Bloodlines (Bloodlines #1)


by Richelle Mead

Chapter One

I couldn't breathe.

There was a hand covering my mouth and another shaking my shoulder, startling me out of a heavy sleep. A thousand frantic thoughts dashed through my mind in the space of a single heartbeat. It was happening. My worst nightmare was coming true.

They're here! They've come for me!

My eyes blinked, staring wildly around the dark room until my father's face came into focus. I stilled my thrashing, thoroughly confused. He let go and stepped back to regard me coldly. I sat up in the bed, my heart still pounding.

'Dad?'

'Sydney. You wouldn't wake up.'

Naturally, that was his only apology for scaring me to death.

'You need to get dressed and make yourself presentable,' he continued. 'Quickly and quietly. Meet me downstairs in the study.'

I felt my eyes widen but didn't hesitate with a response. There was only one acceptable answer. 'Yes, sir. Of course.'

'I'll go wake your sister.' He turned for the door, and I leapt out of bed.

'Zoe?' I exclaimed. 'What do you need her for?'

'Shh,' he chastised. 'Hurry up and get ready. And remember - be quiet. Don't wake your mother.'

He shut the door without another word, leaving me staring. The panic that had only just subsided began to surge within me again. What did he need Zoe for? A late-night wake-up meant Alchemist business, and she had nothing to do with that. Technically, neither did I anymore, not since I'd been put on indefinite suspension for bad behavior this summer. What if that's what this was about? What if I was finally being taken to a re-education center and Zoe was replacing me?

For a moment, the world swam around me, and I caught hold of my bed to steady myself. Re-education centers. They were the stuff of nightmares for young Alchemists like me, mysterious places where those who grew too close to vampires were dragged off to learn the errors of their ways. What exactly went on there was a secret, one I never wanted to find out. I was pretty sure 're-education' was a nice way of saying 'brainwashing.' I'd only ever seen one person who had come back, and honestly, he'd seemed like half a person after that. There'd been an almost zombielike quality to him, and I didn't even want to think about what they might have done to make him that way.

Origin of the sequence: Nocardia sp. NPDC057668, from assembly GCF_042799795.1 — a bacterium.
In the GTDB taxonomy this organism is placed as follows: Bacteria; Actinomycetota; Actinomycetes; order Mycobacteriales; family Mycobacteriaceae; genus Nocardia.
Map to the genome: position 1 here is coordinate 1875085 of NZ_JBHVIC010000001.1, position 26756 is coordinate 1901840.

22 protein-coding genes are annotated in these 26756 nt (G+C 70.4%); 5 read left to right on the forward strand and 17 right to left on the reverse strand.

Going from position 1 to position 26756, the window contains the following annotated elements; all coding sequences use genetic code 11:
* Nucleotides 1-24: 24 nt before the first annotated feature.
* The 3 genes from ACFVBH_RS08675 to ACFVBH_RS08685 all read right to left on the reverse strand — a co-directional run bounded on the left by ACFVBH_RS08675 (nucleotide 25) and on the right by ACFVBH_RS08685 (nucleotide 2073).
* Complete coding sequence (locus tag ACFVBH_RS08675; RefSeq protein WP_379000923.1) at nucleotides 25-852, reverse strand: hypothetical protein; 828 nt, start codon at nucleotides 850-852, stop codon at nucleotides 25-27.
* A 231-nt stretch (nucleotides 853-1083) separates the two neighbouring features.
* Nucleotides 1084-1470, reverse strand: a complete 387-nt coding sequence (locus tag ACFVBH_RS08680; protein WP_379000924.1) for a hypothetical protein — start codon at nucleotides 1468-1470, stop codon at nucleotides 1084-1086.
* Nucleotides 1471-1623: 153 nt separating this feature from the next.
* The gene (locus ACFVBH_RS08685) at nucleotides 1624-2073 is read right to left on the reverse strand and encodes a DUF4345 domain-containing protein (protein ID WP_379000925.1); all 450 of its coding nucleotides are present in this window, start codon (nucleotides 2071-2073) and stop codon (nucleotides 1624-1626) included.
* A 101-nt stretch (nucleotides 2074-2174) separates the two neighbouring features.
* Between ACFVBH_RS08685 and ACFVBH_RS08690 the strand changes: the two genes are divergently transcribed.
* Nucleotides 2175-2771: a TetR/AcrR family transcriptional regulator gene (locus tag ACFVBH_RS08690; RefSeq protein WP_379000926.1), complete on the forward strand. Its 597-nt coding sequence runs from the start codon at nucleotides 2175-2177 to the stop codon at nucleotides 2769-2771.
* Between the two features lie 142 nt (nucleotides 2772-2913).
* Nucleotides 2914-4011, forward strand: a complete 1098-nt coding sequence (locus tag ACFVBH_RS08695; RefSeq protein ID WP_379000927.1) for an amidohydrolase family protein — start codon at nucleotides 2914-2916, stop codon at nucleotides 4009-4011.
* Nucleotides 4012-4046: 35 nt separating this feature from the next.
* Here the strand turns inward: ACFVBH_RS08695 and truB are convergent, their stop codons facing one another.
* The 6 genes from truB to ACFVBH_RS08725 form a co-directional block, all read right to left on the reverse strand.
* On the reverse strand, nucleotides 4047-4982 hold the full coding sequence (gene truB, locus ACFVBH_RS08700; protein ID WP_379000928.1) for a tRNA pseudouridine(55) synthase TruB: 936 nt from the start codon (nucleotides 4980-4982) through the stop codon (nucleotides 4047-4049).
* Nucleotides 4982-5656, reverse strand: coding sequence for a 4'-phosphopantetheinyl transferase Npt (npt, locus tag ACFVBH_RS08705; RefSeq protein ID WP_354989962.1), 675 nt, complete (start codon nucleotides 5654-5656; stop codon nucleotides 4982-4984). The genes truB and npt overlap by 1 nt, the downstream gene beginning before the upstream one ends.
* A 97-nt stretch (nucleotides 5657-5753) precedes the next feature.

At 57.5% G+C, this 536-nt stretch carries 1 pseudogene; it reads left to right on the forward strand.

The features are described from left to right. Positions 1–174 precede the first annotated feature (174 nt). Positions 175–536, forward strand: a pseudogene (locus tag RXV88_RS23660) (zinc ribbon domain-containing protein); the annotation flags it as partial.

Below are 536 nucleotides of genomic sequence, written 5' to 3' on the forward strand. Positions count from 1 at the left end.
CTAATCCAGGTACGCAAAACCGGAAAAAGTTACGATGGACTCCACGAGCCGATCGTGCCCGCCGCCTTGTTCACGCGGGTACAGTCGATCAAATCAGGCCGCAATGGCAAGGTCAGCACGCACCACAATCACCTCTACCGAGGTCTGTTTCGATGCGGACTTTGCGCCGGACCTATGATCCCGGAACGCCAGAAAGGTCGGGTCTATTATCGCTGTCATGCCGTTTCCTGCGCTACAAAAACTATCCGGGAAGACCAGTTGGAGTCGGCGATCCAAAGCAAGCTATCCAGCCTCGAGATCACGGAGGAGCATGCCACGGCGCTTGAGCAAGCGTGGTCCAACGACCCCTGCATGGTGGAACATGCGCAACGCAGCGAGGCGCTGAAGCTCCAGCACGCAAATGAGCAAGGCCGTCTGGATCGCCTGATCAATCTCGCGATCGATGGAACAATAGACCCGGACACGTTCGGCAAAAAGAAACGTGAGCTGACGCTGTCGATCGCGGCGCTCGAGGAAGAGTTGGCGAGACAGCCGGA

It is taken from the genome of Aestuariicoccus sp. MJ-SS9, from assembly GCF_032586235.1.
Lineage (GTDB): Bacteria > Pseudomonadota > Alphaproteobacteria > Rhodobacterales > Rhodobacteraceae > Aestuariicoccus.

My father's urging to hurry up echoed back through my mind, and I tried to shake off my fears. Remembering his other warning, I also made sure I moved silently. My mother was a light sleeper. Normally, it wouldn't matter if she caught us going off on Alchemist errands, but lately, she hadn't been feeling so kindly toward her husband's (and daughter's) employers. Ever since angry Alchemists had deposited me on my parents' doorstep last month, this household had held all the warmth of a prison camp. Terrible arguments had gone down between my parents, and my sister Zoe and I often found ourselves tiptoeing around.

Zoe.

Why does he need Zoe?

The question burned through me as I scurried to get ready. I knew what 'presentable' meant. Throwing on jeans and a T-shirt was out of the question. Instead, I tugged on gray slacks and a crisp, white button-down shirt. A darker, charcoal gray cardigan went over it, which I cinched neatly at my waist with a black belt. A small gold cross - the one I always wore around my neck - was the only ornamentation I ever bothered with.

My hair was a slightly bigger problem. Even after only two hours of sleep, it was already going in every direction. I smoothed it down as best I could and then coated it with a thick layer of hair spray in the hopes that it would get me through whatever was to come. A light dusting of powder was the only makeup I put on. I had no time for anything more.

The entire process took me all of six minutes, which might have been a new record for me. I sprinted down the stairs in perfect silence, careful, again, to avoid waking my mother. The living room was dark, but light spilled out past the not-quite-shut door of my father's study. Taking that as an invitation, I pushed the door open and slipped inside. A hushed conversation stopped at my entrance. My father eyed me from head to toe and showed his approval at my appearance in the way he knew best: by simply withholding criticism.

'Sydney,' he said brusquely. 'I believe you know Donna Stanton.'

The formidable Alchemist stood near the window, arms crossed, looking as tough and lean as I remembered. I'd spent a lot of time with Stanton recently, though I would hardly say we were friends - especially since certain actions of mine had ended up putting the two of us under a sort of 'vampire house arrest.' If she harbored any resentment toward me, she didn't show it, though. She nodded to me in polite greeting, her face all business.

Three other Alchemists were there as well, all men. They were introduced to me as Barnes, Michaelson, and Horowitz. Barnes and Michaelson were my father and Stanton's age. Horowitz was younger, mid-twenties, and was setting up a tattooist's tools. All of them were dressed like me, wearing business casual clothing in nondescript colors. Our goal was always to look nice but not attract notice. The Alchemists had been playing Men in Black for centuries, long before humans dreamed of life on other worlds. When the light hit their faces the right way, each Alchemist displayed a lily tattoo identical to mine.

Again, my unease grew. Was this some kind of interrogation? An assessment to see if my decision to help a renegade half-vampire girl meant my loyalties had changed? I crossed my arms over my chest and schooled my face to neutrality, hoping I looked cool and confident. If I still had a chance to plead my case, I intended to present a solid one.

Before anyone could utter another word, Zoe entered. She shut the door behind her and peered around in terror, her eyes wide. Our father's study was huge - he'd built an addition on to our house for it - and it easily held all the occupants. But as I watched my sister take in the scene, I knew she felt stifled and trapped. I met her eyes and tried to send a silent message of sympathy. It must have worked because she scurried to my side, looking only fractionally less afraid.